Ring-a-round the rosie,
A pocket full of posies,
Ashes! Ashes!
We all fall down.

Most of us can recall vague memories of studying the Black Death, one of the deadliest recorded pandemics in human history, at some point in our academic careers – even if it was that seventh grade history class you never paid any attention in. Indeed, Ring-a-round the rosie was ruined for me in this very setting, when my teacher informed me that the nursery rhyme was really a nod to a dark history.

If we’ve known about this disease for so long, why are we suddenly watching a modern pandemic of the plague in Madagascar in 2017? Despite the plague being endemic to parts of the island, this outbreak is worse than any in recent history.

The answer isn’t in the science. The plague is no longer a deadly disease in the 21st century – today, it is cured with a course of antibiotics. Cases are still found in countries ranging from Peru to the USA, although roughly 95% of reported cases are attributed to Sub-Saharan Africa or Madagascar.

Image Courtesy of Maurits Vermeulen via Flickr, © 2009, some rights reserved.

      Antananarivo, Madagascar 

 

But images of rats, of bodies piling up, remind us of our history classes. They conjure an imagined past, a time ‘before’ when people lived in vast cities devoid of basic public sanitation measures. This most recent outbreak of the plague is provoking because we must acknowledge that these images are not so much in the past as they are in the present.

Any number of reasons could be listed to explain why this outbreak is so alarming: cases are largely pneumonic plague, a more aggressive form of the disease that travels from person to person; 167 out of 387 reported cases are in Madagascar’s densely populated capital, Antananarivo; the disease is appearing in parts of the country where it is not endemic. However, these are themselves symptoms of what I believe are two much larger syndromes at hand.

First and foremost is poverty.

Amidst nearly a decade of political instability, Madagascar has become one of the poorest countries in the world, where over 92% of the population live below $2 (£1.5) a day according to the World Bank.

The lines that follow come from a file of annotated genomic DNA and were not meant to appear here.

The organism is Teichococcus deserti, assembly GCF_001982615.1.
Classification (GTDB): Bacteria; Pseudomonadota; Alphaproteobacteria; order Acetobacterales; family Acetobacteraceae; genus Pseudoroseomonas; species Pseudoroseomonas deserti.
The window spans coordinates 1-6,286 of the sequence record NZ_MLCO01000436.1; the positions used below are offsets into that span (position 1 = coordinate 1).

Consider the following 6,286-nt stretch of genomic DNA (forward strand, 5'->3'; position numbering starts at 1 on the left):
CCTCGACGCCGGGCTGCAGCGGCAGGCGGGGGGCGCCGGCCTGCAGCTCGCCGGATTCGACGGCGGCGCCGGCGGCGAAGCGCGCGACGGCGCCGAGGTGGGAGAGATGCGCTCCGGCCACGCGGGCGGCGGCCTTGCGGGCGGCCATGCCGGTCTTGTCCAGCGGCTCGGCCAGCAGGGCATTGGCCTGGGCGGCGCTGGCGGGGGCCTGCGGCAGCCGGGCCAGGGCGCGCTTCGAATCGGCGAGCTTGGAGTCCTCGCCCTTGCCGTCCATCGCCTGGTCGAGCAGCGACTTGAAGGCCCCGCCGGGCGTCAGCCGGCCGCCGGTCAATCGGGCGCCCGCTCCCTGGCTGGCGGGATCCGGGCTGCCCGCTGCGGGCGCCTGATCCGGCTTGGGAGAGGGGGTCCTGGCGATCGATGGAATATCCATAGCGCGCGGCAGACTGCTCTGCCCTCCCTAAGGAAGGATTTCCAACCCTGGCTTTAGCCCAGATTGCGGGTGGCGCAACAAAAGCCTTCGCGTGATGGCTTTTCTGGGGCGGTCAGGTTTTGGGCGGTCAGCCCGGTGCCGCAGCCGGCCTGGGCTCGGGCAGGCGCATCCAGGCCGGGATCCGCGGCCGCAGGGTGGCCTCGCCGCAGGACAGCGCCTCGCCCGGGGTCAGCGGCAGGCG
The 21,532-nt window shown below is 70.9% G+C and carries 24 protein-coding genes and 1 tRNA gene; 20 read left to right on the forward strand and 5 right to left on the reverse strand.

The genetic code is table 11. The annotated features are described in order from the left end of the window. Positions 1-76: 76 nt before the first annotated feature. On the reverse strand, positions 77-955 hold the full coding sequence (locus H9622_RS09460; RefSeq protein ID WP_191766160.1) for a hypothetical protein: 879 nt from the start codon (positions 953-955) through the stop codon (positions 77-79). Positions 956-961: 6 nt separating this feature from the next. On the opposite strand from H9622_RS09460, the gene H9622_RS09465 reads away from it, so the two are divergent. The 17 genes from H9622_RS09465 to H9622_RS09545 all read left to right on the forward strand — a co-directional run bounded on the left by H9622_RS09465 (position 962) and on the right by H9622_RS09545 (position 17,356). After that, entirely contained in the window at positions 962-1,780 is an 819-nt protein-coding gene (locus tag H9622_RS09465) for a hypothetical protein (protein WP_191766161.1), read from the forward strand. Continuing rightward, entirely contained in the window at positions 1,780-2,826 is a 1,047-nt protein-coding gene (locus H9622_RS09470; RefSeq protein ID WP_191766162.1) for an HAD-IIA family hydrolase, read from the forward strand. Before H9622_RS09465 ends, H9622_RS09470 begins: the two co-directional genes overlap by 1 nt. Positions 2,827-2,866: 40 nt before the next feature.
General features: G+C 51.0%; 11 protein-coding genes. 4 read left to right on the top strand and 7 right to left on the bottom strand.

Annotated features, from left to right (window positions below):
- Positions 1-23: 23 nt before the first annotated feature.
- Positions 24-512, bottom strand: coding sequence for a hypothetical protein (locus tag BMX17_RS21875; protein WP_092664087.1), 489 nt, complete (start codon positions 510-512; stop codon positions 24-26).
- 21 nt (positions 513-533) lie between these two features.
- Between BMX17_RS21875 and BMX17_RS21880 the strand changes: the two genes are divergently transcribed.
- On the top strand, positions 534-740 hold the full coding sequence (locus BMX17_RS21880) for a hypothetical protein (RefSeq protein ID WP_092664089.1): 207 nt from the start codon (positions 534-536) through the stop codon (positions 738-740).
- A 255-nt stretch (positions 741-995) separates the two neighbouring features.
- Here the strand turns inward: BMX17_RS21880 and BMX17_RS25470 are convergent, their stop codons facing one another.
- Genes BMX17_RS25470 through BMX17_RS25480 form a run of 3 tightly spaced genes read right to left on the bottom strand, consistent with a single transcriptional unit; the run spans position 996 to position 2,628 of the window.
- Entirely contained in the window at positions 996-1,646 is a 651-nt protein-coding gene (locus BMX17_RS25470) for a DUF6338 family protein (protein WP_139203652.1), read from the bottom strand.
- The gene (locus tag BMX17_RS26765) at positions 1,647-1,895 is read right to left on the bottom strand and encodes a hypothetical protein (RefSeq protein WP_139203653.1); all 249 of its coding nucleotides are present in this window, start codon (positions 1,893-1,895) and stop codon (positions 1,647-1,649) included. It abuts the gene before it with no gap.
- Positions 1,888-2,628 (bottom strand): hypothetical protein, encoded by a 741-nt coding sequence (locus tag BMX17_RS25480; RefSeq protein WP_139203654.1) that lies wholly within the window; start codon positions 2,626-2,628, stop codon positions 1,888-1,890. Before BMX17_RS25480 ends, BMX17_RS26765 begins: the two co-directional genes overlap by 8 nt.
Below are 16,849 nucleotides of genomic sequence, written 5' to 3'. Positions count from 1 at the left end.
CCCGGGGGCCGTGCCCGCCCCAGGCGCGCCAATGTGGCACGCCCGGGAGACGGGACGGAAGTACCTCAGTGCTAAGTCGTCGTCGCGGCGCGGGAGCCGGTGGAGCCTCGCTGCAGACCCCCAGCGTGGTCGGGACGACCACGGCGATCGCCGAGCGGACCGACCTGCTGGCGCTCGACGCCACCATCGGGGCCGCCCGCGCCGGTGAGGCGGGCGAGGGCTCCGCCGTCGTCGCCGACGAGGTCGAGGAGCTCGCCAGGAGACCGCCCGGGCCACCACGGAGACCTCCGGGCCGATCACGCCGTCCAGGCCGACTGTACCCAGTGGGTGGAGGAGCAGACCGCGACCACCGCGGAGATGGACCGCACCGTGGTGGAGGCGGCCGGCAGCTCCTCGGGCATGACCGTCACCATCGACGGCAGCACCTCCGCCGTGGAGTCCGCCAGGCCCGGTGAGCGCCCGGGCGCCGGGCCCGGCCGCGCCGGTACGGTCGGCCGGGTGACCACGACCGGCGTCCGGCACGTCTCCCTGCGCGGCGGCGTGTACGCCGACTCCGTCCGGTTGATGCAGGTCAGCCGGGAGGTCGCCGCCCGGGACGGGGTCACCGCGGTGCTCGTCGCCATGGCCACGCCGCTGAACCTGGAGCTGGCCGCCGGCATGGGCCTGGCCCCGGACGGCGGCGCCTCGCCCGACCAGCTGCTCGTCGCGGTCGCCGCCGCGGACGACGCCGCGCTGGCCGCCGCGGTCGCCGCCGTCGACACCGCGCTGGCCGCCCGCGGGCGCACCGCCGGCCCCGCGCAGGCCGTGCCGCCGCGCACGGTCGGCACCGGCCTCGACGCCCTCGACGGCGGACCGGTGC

The plague is a disease that flourishes in lack of sanitation. Madagascar is the perfect host; if we recall exactly how the Black Death prevailed in the 14th century, we will remember the role of the city in the transmission of infectious disease. Urban areas present themselves as ideal vectors because of a combination of poor sanitary procedures and population pressure. To make matters worse, Antananarivo suffers from a lack of sufficient healthcare facilities, with hospitals already overcrowded and personnel without consistent access to protective garments to use to guard themselves from infection while treating patients.

Secondly, and perhaps more worryingly, is the lack of a consistent global response mechanism for health crises. Now I hear you say, ‘What about the World Health Organization (WHO)? Don’t they know what to do?’

The answer is yes (most of the time). Unlike in the case of disaster relief, however, there is no governing body with complete jurisdiction over the coordination of relief efforts – WHO or otherwise. While the WHO has delivered 1.2 million doses of antibiotics already, any number of organizations are working in the country to provide piecemeal assistance to communities in efforts to curb the spread of the disease.

WHO Madagascar Representative Dr. Charlotte Ndiaye makes a point of distancing this pandemic from the Ebola outbreak of two years ago, saying in a report that ‘we’re dealing with a different disease in an entirely different setting. Plague is more easily treatable than Ebola if detected early, and with relatively simple interventions.’

As much as the WHO might wish to alleviate concern, this latest incident cannot be entirely removed from the context of the Ebola outbreak of 2013-2016. In a press conference, the Red Cross Federation’s Director of Health and Care Dr. Julie Hall pointed out that lessons from Ebola cannot be forgotten, emphasising that the ‘response needs to be extremely fast in these types of situations, in order to bring an outbreak under control as quickly as possible.’

If we are to learn anything from these two major pandemics, however, it is that location matters. It is no mistake that since both Ebola and now the Plague pandemics have been inherently ‘African’, echoes of centuries of colonial rhetoric about the black body as diseased and black space as dirty are looming in the background. In this discussion, I have chosen to focus on international responses to the crises rather than on the role of the government in an effort to avoid falling back on the classic scapegoat of the development world, the weak state.

Nonetheless, as epidemiologist Katharina Kreppel eloquently states, ‘If an outbreak like this happened in the U.S. or Europe or anywhere else it would be controlled quite fast, because the resources are there.’ In other words, the plague outbreak in Madagascar is no accident, but a product of circumstance; the international community cannot send antibiotics alone, but must aim to remedy a failing system in the meantime, lest we all fall down.

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